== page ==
“Jehovah’s Witnesses” argue vehemently that it is never proper to refer to Jesus Christ by the name “Jehovah.” Their literature states: “Jesus is not Jehovah” (Reasoning from the Scriptures, 198).
As was pointed out in a previous article (see A Brief Study of The Angel of Jehovah), however, the designation “Jehovah” simply denotes the self-existence of deity. If it is the case, therefore, that Christ is self-existent—thus an eternal being—then it follows that it would be entirely appropriate to refer to Jesus as “Jehovah.”
Reflect upon the following line of evidence.
That the Second Person of the Godhead is eternal is clearly affirmed in the Scriptures. The prophet Micah declared that the person who was to be born in Bethlehem had an existence “from of old, from everlasting” (Mic. 5:2).
Additionally, the apostle John wrote: “In the beginning was the Word...” (Jn. 1:1). The imperfect tense form of the verb “was” (Grk. en) denotes a “continuous timeless existence” and asserts the eternality of Christ (Bernard, 2).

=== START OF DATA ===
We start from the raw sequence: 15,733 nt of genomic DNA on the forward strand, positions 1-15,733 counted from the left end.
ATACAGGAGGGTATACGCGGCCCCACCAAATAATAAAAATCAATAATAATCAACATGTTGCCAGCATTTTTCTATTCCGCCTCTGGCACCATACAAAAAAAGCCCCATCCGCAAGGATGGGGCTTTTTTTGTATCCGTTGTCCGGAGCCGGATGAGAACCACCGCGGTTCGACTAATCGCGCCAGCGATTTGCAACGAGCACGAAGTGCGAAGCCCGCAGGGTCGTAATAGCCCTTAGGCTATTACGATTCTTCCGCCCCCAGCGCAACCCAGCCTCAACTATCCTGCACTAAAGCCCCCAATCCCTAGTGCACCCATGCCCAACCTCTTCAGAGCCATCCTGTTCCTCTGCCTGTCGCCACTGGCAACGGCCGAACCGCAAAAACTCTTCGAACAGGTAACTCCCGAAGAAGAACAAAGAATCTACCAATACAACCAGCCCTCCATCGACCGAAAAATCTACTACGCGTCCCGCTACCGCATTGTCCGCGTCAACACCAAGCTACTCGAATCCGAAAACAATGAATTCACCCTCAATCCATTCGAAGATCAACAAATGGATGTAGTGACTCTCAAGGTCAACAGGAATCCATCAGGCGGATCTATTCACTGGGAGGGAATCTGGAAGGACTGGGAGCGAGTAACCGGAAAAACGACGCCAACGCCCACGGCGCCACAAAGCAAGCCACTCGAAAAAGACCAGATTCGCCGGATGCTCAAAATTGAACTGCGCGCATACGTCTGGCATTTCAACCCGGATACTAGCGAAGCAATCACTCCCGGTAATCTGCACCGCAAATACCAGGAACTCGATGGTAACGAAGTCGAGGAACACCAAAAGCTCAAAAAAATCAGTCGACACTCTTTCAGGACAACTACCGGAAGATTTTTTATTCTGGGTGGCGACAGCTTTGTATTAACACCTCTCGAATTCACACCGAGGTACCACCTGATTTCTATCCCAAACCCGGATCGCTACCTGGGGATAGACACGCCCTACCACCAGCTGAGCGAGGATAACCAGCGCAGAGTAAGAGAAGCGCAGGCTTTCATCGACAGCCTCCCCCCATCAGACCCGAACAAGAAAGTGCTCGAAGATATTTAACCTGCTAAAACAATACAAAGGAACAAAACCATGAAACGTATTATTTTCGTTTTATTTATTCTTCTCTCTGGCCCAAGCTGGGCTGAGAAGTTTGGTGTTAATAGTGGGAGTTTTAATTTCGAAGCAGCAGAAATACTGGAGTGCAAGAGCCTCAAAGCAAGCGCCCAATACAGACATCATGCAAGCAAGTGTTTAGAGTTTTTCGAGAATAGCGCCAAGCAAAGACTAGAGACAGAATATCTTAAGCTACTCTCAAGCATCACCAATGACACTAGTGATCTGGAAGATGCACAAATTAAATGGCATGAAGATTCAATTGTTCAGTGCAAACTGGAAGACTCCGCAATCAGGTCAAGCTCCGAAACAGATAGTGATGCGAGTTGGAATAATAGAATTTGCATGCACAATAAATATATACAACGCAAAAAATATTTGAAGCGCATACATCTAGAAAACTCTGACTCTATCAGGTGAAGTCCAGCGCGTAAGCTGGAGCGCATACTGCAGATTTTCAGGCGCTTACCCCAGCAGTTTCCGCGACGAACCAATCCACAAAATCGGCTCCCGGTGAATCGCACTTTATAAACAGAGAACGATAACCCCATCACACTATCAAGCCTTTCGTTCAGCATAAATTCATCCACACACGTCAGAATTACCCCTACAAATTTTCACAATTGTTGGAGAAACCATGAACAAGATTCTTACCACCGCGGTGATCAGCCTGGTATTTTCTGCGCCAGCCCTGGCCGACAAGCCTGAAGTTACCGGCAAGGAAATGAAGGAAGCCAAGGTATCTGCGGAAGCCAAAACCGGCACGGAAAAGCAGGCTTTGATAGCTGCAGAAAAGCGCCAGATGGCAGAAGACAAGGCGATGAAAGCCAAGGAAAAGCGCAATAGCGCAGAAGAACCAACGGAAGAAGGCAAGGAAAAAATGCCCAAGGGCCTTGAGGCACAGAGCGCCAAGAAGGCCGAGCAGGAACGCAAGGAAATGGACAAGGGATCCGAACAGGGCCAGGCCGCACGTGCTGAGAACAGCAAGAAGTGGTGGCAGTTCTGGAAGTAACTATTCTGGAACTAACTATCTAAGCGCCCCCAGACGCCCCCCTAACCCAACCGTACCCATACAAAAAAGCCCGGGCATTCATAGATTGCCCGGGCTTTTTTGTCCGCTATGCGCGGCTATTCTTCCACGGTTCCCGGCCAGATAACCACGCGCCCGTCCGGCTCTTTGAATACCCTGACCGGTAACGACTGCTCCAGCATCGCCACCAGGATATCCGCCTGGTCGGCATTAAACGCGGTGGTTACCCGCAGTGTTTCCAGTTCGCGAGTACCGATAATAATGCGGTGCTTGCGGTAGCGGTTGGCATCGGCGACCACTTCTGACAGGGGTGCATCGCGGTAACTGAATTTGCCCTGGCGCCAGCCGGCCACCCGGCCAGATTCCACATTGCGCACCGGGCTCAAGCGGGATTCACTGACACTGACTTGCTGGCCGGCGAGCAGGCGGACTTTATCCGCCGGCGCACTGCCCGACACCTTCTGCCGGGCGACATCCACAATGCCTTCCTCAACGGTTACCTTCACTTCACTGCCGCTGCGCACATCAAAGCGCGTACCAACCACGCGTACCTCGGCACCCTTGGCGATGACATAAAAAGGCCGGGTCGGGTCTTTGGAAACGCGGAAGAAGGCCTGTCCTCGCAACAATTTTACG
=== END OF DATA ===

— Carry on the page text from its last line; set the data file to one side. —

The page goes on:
Jesus is self-existent. Make notes in conjunction with these passages.
Further, according to Isaiah, John the Baptizer was to prepare the way for the coming of “Jehovah” (40:3). The New Testament applies this to John’s preparations for Christ (Mt. 3:3).
And, as was indicated earlier, Isaiah spoke of “Jehovah, the King of Israel, and his Redeemer, Jehovah of hosts” (44:6). John, in the book of Revelation, quotes a portion of this passage and applies it to Jesus — “I am the first and the last” (Rev. 1:17).
Beside Revelation 1:17, write: See Isaiah 44:6.
Finally, there is that marvelous prophecy of Jeremiah in which he foretells the coming of David’s “righteous Branch.” “In his days,” the prophet declares, “Judah shall be saved, and Israel shall dwell in safety.” The Branch “shall be called: Jehovah our righteousness” (Jer. 23:6).
Underscore this phrase, and note: Jesus is called Jehovah. The Watchtower folks are wrong about Christ.